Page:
Original Research

The age factor in the use of peer-reviewed electronic journals by Zimbabwean academics

Takawira Machimbidza, Stephen Mutula
SA Journal of Information Management | Vol 22, No 1 | a1133 | DOI: https://doi.org/10.4102/sajim.v22i1.1133 | © 2020 Takawira Machimbidza, Stephen Mutula | This work is licensed under CC Attribution 4.0
Submitted: 23 July 2019 | Published: 17 August 2020

About the author(s)

Takawira Machimbidza, Department of Information Studies, School of Social Sciences, College of Humanities, University of KwaZulu-Natal, Pietermaritzburg, South Africa
Stephen Mutula, Department of Information Studies, School of Social Sciences, College of Humanities, University of KwaZulu-Natal, Pietermaritzburg, South Africa


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Abstract

Background: The emergence of peer-reviewed electronic journals on the academic scene at the turn of the century was well received by university libraries in Zimbabwe. They established a consortium to facilitate conveyance of the resources to their patrons. Use of electronic journals by academics, however, has remained minimal almost two decades after their introduction. Efforts by librarians to address this challenge are hampered by lack of context-specific information on how age, among other demographic factors, affects adoption and use of electronic journals by academics. Such information is critical in promoting its use.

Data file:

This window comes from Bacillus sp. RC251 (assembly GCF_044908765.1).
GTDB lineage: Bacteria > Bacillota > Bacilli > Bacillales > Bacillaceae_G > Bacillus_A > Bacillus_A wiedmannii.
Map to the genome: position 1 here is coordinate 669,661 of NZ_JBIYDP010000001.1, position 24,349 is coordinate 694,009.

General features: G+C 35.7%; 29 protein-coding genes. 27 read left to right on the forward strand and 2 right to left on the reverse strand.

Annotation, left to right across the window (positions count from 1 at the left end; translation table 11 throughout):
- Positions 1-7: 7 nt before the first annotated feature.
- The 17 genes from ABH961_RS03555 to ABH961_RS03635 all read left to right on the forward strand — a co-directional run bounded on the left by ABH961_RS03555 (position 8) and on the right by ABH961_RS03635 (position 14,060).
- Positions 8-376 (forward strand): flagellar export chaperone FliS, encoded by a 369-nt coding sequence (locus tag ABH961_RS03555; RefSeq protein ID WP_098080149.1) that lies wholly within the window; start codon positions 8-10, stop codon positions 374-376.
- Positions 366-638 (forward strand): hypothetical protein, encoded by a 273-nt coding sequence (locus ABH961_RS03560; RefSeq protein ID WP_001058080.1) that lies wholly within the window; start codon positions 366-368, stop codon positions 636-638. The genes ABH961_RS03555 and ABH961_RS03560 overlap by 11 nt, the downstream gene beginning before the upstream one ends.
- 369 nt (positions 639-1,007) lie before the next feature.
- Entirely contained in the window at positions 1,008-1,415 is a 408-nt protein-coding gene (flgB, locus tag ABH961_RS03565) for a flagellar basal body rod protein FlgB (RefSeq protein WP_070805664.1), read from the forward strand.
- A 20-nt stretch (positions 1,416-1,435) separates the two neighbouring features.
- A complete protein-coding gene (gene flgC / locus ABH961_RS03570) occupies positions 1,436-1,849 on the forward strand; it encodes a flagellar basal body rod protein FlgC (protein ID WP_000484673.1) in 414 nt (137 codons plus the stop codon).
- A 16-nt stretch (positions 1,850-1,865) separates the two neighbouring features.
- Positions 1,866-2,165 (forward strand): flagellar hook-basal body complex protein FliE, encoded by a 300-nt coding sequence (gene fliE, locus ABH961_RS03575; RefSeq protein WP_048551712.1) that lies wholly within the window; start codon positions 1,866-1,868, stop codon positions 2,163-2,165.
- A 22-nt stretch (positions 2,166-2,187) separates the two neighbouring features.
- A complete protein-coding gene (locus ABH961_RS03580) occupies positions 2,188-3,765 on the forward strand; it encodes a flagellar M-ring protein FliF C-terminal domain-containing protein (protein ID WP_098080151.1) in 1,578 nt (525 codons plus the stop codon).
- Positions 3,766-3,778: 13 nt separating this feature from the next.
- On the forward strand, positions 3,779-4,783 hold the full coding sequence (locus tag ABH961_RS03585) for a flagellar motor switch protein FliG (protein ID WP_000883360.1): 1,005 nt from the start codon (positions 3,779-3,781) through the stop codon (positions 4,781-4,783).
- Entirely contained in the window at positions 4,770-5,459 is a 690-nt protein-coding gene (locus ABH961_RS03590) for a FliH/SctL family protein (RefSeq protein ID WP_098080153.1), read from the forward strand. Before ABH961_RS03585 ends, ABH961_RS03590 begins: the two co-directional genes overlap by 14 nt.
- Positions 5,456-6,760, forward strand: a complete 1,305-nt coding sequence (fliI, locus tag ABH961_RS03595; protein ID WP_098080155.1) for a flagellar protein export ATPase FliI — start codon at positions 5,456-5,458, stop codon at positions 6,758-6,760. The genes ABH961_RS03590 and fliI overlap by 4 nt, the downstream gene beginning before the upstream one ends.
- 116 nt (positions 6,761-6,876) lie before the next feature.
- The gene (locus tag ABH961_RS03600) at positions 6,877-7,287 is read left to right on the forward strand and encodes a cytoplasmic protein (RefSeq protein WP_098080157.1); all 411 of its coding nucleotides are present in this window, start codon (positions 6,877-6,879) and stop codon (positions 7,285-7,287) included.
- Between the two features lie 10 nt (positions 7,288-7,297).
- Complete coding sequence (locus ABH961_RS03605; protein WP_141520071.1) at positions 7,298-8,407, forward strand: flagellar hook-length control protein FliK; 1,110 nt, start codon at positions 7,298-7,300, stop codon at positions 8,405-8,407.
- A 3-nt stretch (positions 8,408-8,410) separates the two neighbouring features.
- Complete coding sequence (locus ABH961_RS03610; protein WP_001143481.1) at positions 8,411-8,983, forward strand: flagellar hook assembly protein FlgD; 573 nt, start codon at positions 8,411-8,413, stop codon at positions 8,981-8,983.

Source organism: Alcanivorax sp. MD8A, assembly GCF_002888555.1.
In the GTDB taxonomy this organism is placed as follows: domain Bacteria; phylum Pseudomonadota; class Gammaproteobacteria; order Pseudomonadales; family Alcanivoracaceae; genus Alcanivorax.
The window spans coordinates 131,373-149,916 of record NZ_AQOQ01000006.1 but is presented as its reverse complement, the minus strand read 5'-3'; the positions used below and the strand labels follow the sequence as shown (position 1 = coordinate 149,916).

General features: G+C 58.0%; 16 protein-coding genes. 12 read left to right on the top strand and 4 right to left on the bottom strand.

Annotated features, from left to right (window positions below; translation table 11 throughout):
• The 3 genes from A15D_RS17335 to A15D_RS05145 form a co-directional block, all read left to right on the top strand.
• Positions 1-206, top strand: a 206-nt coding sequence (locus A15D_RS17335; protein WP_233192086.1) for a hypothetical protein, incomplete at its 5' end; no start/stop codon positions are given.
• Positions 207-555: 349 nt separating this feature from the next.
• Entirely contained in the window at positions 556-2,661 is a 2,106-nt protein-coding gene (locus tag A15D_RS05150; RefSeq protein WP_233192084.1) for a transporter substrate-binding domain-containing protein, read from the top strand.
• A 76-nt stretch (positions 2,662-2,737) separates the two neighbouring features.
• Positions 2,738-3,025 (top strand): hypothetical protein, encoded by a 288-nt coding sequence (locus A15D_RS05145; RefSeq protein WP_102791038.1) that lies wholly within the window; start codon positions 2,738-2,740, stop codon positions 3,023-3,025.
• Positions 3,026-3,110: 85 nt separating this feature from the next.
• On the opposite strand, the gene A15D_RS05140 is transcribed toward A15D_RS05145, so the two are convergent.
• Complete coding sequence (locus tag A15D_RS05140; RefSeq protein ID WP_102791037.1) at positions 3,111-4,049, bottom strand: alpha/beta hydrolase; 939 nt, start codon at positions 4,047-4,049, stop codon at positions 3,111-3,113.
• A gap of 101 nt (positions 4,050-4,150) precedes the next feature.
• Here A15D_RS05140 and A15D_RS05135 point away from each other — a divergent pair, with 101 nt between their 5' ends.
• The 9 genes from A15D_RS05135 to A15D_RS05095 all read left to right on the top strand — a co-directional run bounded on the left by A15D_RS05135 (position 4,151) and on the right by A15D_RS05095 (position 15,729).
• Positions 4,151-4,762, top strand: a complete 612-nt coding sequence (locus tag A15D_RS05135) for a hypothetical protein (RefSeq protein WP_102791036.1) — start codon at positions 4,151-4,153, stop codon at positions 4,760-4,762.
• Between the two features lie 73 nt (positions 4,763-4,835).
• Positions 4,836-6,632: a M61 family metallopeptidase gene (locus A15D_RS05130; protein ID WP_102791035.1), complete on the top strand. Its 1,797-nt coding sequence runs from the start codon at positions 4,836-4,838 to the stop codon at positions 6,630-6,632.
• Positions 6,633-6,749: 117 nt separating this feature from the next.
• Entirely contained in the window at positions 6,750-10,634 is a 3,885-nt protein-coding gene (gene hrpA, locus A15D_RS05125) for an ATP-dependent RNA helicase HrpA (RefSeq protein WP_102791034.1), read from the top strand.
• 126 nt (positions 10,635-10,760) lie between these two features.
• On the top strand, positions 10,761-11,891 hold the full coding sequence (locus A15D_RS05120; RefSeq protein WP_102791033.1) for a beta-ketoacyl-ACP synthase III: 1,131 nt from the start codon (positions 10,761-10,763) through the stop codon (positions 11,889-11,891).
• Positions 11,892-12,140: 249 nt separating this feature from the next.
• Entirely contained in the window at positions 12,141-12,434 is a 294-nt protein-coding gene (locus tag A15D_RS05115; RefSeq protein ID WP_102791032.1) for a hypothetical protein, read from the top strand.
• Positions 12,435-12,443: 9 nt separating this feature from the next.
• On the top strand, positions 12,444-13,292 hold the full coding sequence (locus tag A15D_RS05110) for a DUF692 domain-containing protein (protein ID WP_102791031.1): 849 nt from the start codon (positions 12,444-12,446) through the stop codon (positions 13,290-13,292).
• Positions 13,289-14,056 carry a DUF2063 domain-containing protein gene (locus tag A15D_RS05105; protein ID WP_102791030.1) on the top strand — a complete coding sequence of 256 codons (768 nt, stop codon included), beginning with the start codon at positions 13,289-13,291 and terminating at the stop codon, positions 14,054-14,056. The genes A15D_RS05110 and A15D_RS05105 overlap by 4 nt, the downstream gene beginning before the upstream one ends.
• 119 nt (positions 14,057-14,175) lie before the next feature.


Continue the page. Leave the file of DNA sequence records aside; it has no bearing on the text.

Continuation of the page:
Objectives: This study examined age differences in the awareness of peer-reviewed electronic journals by academics in Zimbabwean universities, use of electronic journals and possession of technological skills needed to negotiate the electronic journals environment.

Method: This study employed a quantitative approach using a survey research design. Data were collected through structured questionnaires administered to a sample of 363 academics from three universities in Zimbabwe. Data were analysed through the Statistical Package for Social Sciences to produce tables.

Results: Younger academics were more aware of electronic journals, however, the older academics accessed more articles. Younger academics possessed higher technological skills than older academics.

Conclusion: There are age differences among academics with respect to awareness, use and possession of technological skills that librarians must take into account as they promote adoption and use of electronic journals.


Keywords

academics; peer-reviewed electronic journals; age; awareness; adoption and use; technological skills; Zimbabwean universities.

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